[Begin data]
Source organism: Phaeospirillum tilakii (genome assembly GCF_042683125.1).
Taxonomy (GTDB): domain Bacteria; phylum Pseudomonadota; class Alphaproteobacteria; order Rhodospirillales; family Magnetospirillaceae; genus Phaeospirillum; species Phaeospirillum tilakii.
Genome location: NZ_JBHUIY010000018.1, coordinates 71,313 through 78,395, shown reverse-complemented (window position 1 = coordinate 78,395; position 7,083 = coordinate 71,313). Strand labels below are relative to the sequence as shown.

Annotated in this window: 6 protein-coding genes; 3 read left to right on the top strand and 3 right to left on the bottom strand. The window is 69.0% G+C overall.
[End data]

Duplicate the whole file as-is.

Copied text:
Source organism: Phaeospirillum tilakii (genome assembly GCF_042683125.1).
Taxonomy (GTDB): domain Bacteria; phylum Pseudomonadota; class Alphaproteobacteria; order Rhodospirillales; family Magnetospirillaceae; genus Phaeospirillum; species Phaeospirillum tilakii.
Genome location: NZ_JBHUIY010000018.1, coordinates 71,313 through 78,395, shown reverse-complemented (window position 1 = coordinate 78,395; position 7,083 = coordinate 71,313). Strand labels below are relative to the sequence as shown.

Annotated in this window: 6 protein-coding genes; 3 read left to right on the top strand and 3 right to left on the bottom strand. The window is 69.0% G+C overall.